OGDEN -- A claim that the seizure of police shooting suspect Matthew David Stewart's home skirts the law is a misstatement of the law, Weber County Attorney Dee Smith said Thursday.
"This is more of what we've been experiencing in this case," Smith said. "They keep trying to throw it out there that we're not following the law."
Smith has complained in the past about one of Stewart's lawyers, Randy Richards, once his law partner, filing motions that imply the prosecutor's office is ignoring defense discovery requests, even holding a news conference on the subject at one point.
Smith's latest concern is Ogden lawyer Emily Swenson's filing this week of a motion to "quash service of process," alleging the seizure documents regarding Stewart's home at 3268 Jackson Ave. were not served in accordance with the law.
Stewart is charged with aggravated murder for a shootout with police at the home Jan. 4 that left one officer dead and five injured. Narcotics officers were serving a search warrant at the home, looking for marijuana, when the gunfire erupted.
Ogden officer Jared Francom was killed in the exchange that also left Stewart injured, shot several times. He faces the death penalty for Francom's death. Prosecutors have seized the home pursuant to a statute that allows forfeiture of property linked to drug profits.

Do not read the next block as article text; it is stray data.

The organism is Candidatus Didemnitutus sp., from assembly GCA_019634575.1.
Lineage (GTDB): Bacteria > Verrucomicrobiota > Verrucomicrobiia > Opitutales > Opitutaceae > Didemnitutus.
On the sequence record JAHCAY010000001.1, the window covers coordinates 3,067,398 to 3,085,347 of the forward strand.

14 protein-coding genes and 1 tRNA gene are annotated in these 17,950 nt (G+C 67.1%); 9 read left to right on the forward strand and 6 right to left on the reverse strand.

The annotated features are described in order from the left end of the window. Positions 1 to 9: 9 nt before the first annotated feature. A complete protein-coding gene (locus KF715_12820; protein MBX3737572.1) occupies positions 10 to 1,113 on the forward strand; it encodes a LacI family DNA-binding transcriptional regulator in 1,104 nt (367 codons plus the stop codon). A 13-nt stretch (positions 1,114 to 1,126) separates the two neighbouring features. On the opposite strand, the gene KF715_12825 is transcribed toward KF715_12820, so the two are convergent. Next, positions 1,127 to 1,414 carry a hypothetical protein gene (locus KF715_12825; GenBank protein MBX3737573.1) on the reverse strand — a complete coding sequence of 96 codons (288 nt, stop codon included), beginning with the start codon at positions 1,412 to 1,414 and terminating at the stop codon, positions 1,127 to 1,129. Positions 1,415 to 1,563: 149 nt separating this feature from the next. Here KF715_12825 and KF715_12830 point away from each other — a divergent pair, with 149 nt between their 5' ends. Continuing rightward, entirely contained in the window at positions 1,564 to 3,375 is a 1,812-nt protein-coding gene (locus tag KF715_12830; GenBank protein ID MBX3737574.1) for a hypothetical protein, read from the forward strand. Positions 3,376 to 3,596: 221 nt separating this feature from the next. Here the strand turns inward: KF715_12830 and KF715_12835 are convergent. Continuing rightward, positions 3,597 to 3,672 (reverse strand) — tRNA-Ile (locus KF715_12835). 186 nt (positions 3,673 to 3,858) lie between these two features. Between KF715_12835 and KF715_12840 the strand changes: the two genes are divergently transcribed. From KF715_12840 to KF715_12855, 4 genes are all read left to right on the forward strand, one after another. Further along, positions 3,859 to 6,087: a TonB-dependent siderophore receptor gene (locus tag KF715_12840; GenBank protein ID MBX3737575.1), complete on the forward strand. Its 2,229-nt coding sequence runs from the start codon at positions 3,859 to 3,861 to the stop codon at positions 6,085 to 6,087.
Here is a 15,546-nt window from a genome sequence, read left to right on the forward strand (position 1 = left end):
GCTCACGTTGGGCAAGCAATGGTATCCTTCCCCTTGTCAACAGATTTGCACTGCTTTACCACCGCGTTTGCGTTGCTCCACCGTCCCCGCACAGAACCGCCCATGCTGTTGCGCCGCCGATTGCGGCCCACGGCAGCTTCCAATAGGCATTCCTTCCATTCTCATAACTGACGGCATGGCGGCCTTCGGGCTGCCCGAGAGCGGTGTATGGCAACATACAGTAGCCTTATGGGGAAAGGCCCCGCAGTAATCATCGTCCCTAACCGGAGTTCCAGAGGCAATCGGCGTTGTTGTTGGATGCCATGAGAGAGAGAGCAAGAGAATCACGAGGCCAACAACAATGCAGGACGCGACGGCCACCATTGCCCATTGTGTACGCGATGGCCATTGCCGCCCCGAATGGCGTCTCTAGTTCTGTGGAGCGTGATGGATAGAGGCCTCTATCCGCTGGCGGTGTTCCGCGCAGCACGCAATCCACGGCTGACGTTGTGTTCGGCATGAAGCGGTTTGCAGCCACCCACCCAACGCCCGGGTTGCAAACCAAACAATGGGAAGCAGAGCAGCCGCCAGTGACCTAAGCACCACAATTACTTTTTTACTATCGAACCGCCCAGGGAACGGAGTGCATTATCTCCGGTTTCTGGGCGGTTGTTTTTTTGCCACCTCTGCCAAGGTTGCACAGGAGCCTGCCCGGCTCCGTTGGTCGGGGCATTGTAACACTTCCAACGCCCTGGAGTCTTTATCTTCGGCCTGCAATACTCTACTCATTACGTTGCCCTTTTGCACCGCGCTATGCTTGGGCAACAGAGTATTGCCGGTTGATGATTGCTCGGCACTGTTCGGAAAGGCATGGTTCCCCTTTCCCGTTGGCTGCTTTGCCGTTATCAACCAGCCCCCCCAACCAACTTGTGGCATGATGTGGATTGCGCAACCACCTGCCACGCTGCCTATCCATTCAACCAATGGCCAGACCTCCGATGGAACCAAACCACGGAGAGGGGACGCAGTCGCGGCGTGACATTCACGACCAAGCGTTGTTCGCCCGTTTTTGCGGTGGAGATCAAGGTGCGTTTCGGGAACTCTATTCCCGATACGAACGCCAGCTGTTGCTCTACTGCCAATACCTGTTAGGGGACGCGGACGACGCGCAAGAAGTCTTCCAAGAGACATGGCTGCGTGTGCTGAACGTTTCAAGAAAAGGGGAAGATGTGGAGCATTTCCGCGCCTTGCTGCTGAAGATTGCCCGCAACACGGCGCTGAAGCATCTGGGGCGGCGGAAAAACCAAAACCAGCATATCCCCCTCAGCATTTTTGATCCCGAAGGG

In forfeiture documents police say they found 16 marijuana plants in the home after the shooting.
Swenson said she filed the motion to quash after consulting with Richards, one of Stewart's three defense lawyers. She declined comment on any financial arrangement for her involvement in the case.
The motion, if successful, would halt the forfeiture of the home until the alleged service problems were rectified. The motion argues the forfeiture documents should have been served by a sherriff's deputy, constable or an attorney, not the Ogden patrolman who served Stewart.
Smith disagrees. He said the Utah Forfeiture Procedures Act is "very clear, and I would refer everyone to that act." It states service may be made by any law enforcement officer, Smith said. "I think it's important the correct law be cited."
Swenson quotes a different statute, the Utah Rules of Civil Procedure, specifically Rule 4, which the motion states excludes just any law enforcement officer from serving seizure filings.
Francom was assigned to the Weber Morgan Narcotics Strike Force at the time of the raid that turned fatal. Strike force agents Shawn Grogan and Kasey Burrell, also of the Ogden Police Department; Sgt. Nate Hutchinson, of the Weber County Sheriff's Office; and Jason Vanderwarf, of the Roy Police Department, were wounded.
Ogden Officer Michael Rounkles also was wounded when he tried to help the injured strike force agents.